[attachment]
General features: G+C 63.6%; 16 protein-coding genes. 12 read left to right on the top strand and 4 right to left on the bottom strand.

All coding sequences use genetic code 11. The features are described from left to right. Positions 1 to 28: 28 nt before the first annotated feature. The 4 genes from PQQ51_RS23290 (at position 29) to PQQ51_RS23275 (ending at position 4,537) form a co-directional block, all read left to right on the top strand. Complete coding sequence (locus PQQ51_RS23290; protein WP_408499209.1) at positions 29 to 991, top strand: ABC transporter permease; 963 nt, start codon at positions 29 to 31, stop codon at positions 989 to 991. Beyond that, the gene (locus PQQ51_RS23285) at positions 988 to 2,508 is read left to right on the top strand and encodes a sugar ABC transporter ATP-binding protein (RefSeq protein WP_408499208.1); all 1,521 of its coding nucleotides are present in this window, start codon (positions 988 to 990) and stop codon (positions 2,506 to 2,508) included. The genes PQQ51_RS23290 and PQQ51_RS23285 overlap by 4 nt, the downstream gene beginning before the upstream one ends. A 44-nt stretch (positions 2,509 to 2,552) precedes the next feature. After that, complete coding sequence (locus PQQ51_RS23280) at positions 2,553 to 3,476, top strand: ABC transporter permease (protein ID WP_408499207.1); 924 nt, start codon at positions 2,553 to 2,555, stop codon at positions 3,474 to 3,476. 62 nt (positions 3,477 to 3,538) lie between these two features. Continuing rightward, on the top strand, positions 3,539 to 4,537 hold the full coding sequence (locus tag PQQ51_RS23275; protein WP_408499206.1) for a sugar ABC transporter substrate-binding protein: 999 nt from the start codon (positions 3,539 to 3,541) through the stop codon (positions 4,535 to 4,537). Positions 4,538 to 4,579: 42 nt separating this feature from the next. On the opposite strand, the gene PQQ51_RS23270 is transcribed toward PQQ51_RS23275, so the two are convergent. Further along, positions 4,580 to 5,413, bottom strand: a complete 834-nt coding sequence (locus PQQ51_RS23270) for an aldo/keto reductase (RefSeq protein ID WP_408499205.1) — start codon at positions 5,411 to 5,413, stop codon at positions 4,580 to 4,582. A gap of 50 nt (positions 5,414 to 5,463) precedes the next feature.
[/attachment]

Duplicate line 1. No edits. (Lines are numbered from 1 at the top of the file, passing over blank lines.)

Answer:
General features: G+C 63.6%; 16 protein-coding genes. 12 read left to right on the top strand and 4 right to left on the bottom strand.